As a frequent harsh critic of the Labour government it’s a pleasure to welcome Health Minister Andrew Little’s decision to restructure the health system.
It’s a big, bold move which will be genuinely transformative if it is implemented with public service principles at the heart of the big decisions ahead.
Under Little’s proposal all 20 District Health Boards will be replaced by one national health body, Health New Zealand. Alongside this a new Māori health authority will be created, with power to commission health services.
The reforms will also involve the creation of a new public health agency – desperately needed in light of the rundown of national health planning over recent decades and the struggle to get a co-ordinated response to the pandemic.
The major problem with the current DHB model is its fragmentation and duplication of costly bureaucracy around the country which has been exacerbated by the focus on “managerialism”*
The main driver of the current system has been rationing health services and reducing pressure on politicians for additional health funding. The public has been told the DHB’s have the money (as a bulk fund based on the population in the DHB area) and if the services are not there then either the funding priorities of the DHB are wrong or there are serious inefficiencies at the local level.
Treasury loves this model as it drives down the cost to government and leaves DHB’s to cut services rather than politicians (who Treasury believe are too influenced by public opinion) Politicians were let off the hook. This model has led to serious underfunding in health –
estimated at tens of billions of dollars over 30 years as politicians and senior Ministry of Health officials have blamed DHBs rather than the underfunding the government provides.
The selling point for the DHB model was it brought in local democracy with democratically elected boards to deliver local health services. It sounded good (the same funding model was used to promote other public service provision such as bulk-funded local schools with democratically elected Boards of Trustees) but was used to drive down public finding of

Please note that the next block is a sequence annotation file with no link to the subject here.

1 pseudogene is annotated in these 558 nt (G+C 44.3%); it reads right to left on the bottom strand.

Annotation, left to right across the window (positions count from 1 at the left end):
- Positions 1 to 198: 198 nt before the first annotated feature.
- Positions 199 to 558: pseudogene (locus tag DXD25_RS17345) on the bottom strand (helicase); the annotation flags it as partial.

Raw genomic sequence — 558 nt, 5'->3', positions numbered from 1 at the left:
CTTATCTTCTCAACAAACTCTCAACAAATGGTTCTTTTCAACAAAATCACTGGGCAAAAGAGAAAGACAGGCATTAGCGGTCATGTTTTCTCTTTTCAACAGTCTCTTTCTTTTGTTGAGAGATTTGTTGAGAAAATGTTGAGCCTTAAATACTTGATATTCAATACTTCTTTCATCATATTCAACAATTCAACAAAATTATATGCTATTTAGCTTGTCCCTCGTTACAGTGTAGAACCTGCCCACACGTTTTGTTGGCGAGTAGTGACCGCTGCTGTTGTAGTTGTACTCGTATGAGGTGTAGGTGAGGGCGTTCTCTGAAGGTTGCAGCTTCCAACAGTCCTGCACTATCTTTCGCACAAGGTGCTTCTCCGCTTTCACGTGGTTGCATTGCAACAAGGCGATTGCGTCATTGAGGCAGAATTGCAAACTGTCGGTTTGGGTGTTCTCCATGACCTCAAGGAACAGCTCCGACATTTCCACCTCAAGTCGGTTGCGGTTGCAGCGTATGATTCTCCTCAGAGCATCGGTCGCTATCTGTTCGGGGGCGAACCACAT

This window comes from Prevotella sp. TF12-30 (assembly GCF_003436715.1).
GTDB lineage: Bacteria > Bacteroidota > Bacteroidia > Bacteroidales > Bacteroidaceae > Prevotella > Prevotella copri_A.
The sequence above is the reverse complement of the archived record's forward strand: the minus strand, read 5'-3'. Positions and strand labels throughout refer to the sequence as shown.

health services. Elected officials have found themselves making decisions on which services to cut rather than how to improve health outcomes for local communities. Slashing public services in the name of democracy.
Underfunding the health sector through the DHB model has also been used to pressure health boards to contract out services for private profit (eg provision of hospital meals) Relentless privatisation of public services for private profit.
The DHB model hit a serious obstacle in Christchurch where the DHB leadership, under former CEO David Meates, refused to cut services to stay within the hopelessly inadequate central government funding. All New Zealanders owe the Christchurch CDHB leadership a huge vote of thanks – their staunchness over many years has been a major contributor
to Andrew Little’s liberating decision. They acted as loyal public servants while senior health officials and treasury boffins fumed.
The importance of these changes in part is underlined by the political reaction they have received. National has described them as “reckless” and they have been criticised by the likes of Richard Prebble – a sure sign Andrew Little is on the right track.
It’s important to note here that Andrew Little has pushed back hard against the official advice he received from Heather Simpson. She proposed reducing the number of health boards to improve efficiencies. This would have been achieved in part by this suggestion but health would have remained mired in a “market mindset” where neoliberal politicians in National and Labour have worked hard to see how much of our public health services can be contracted out for private profit.
National’s friends in particular have grown wealthy through these contracts and they will be losers. Community Health will be the winner.
In pushing back against official advice Andrew Little has joined a tiny elite group of ministers – just himself and David Parker – who have acted with courage and foresight in the public interest, against official advice. (David Parker fought his ministry officials who opposed him introducing caps on the amount of fertiliser farmers can spread on farms to improve water quality).
The new model will need much greater funding than at present and this will require changes in taxation policies. It’s important to remember that the underfunding of health is because successive government’s have given tax cuts to the wealthiest New Zealanders. That money must come back to the public purse.
More cabinet ministers, including the Prime Minister, should follow their example.
A final word of advice for Andrew Little. There will be many contesting to be the CEO of Health New Zealand. Lester Levy is clearly positioning himself for this new key role with his public comments about the reforms. However, to get off on the right foot Andrew Little should pick up the phone and talk to David Meates.
*Managerialism is the belief that public servants are lazy and selfish and need constant monitoring by layers of managers to get the right “outputs”. It’s a backward, private sector mentality of inherent mistrust of anyone not benefitting from the profits of an enterprise. It
has no place in a highly functioning public service sector where people treated as professionals will give 110% effort to the common good.